Gardening: Heaven scent

Winter-flowering plants can produce some of the garden's sweetest smells. Naila Green offers a guide to the most appealing.
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The Independent Online
Nothing sells like scent at this time of year. We buy it, often at great expense, for our mothers, our lovers and our spotty little brothers, to splash on and spray under. Perhaps we're trying to conjure up the heady days of summer, when natural scents abound. At Christmas we can't expect the same intensity of perfume in the garden, but even in winter we can satisfy this natural yearning for fragrance by growing scented winter- flowering plants.

Plant scents are part of a plant's adaptation to its habitat. The aromatic oils of rosemary and lavender evolved as a defence against browsing animals. Floral scents have developed side by side with the evolution of pollinators, such as birds, bees, and flies, upon which plants depend for reproduction. The scents produced by plants is quite specific: sweetly-scented flowers attract bees, which are after nectar, whereas flowers pollinated by flies develop a different range of often pungent smells.

True, winter may bring fewer flowers, but many of them are strongly scented, to attract the fewer pollinators around. Their colours are often pale and subtle, revelling instead in surprising shapes and haunting scents.

The white flowers of sarcococca are unassuming, and its evergreen foliage is without much interest, but its scent would rival anything you could buy in a bottle. S hookeriana var dygina is the best, and makes good under- planting for large shrubs, being shade-loving and tolerant of dry conditions.

White and shades of pink distinguish the shrubby, scented, winter-flowering honeysuckles. Lonicera fragrantissima and L standishii hide their flowers under their semi-evergreen leaves; L x purpusii, being fully deciduous, displays its clusters of creamy flowers on naked stems, but is equally fragrant.

Abeliophyllum distichum is smothered with ivory-white flowers in February; it needs a sunny, sheltered spot to capture its strong scent. The effect is that of a white forsythia with a spicy fragrance.

For sheer length of flowering and scent, it would be hard to beat Viburnum x bodnantense `Dawn', flowering from October to March and filling the air with deliciously scented, rosy-pink flowers on bare branches. Even a small sprig, brought indoors, fills the room with exquisite fragrance. V x b `Deben', with pure white flowers, equals it for fragrance.

Flowering later in winter and into spring, Daphne mezereum is without rival. An upright and deciduous shrub, it is smothered in deep pink and purple flowers of intense fragrance. Daphne odora `Aureomarginata' is as fragrant, though less showy, with deep-pink-and-white flowers, and glossy evergreen leaves edged with yellow.

Pink, purple and white are predominant in the winter garden, but yellows can be found to sharpen up colour schemes and add warmth. During mild spells in late winter, Azara microphylla's clusters of deep yellow flowers release a strong fragrance of vanilla. It has a rather tender disposition, but is worth a try against a south-facing wall, with its favourite moisture- retentive soil.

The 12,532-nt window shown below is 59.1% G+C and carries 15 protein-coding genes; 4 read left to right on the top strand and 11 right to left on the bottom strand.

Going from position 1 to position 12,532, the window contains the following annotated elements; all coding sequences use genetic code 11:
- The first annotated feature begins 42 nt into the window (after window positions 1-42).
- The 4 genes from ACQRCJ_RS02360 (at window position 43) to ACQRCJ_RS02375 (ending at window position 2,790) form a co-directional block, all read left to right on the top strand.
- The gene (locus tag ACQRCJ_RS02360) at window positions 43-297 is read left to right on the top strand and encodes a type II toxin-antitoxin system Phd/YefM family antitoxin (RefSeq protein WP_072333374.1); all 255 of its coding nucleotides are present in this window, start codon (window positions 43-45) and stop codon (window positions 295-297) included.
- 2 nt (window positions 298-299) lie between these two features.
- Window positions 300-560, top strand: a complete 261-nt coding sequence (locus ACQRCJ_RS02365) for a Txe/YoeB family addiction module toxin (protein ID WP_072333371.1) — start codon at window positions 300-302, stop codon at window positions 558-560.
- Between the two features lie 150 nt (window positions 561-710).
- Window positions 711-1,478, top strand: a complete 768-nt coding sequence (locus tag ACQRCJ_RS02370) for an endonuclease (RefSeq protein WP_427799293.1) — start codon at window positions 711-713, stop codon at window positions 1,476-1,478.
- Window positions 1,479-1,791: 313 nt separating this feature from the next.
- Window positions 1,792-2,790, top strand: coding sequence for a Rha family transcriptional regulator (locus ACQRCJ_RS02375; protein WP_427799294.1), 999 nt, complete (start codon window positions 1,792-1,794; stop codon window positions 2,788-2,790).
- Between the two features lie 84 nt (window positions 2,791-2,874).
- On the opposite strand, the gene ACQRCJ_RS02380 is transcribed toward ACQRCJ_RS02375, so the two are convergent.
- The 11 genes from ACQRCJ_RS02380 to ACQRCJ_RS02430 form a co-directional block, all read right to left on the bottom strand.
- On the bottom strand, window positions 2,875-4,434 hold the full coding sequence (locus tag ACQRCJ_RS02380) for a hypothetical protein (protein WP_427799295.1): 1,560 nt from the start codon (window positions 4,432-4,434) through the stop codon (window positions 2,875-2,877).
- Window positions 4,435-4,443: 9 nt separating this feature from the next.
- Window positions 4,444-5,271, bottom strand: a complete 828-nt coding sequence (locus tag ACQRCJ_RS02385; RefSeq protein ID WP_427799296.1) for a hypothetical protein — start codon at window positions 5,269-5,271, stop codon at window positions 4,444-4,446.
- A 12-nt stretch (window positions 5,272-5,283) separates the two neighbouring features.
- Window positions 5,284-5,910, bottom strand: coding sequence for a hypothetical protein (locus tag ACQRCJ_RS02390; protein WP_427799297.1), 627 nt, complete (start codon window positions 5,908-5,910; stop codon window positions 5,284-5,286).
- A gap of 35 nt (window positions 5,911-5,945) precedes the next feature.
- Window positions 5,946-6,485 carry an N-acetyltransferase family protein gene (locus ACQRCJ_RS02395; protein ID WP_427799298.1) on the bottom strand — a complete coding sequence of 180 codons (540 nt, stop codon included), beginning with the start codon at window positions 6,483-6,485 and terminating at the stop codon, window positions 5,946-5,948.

Chimonanthus praecox, the wintersweet, also needs a sunny spot, though it prefers a drier and poorer soil than the azara. This is a lovely, hardy shrub, but is for patient gardeners only, as it takes some years to flower. When it is mature, yellow waxy flowers hang from bare branches, so pale that you can almost see through to the purple centres. It is highly fragrant, flowering from December to March, with a sweet, spicy scent which will fill the whole house if it is planted near an open window. The variety `Luteus' has larger flowers, with a stronger, lemon-yellow colouring, but less scent.

Enhance the colouring of the ordinary wintersweet by associating it with a fragrant mahonia. The best scented variety is M japonica, flowering from December to March, with long, yellow racemes and a lily-of-the-valley fragrance.

To spice up these golds and pale yellows, touches of orange or bronze can be found among the witch-hazels. Strands of coppery-orange Hamamelis x intermedia `Jelena', and the reddish-brown `Diane', produce a heady scent, looking especially good against evergreens. Hamamelis mollis, the common witch-hazel, is well known for its golden-yellow flowers, as is H `Pallida', a magnificent, sulphur-yellow variety.

It is surprising, also, how many low, ground-covering plants flowering in winter are scented - such as crocuses, cyclamen, sweet violets, primulas and dwarf iris.

In the garden, fragrance can be found packaged in all sorts of natural shapes, colours and sizes. Even in the depths of winter, you can enjoy floral scents without resorting to expensive perfumes in fancy bottles.

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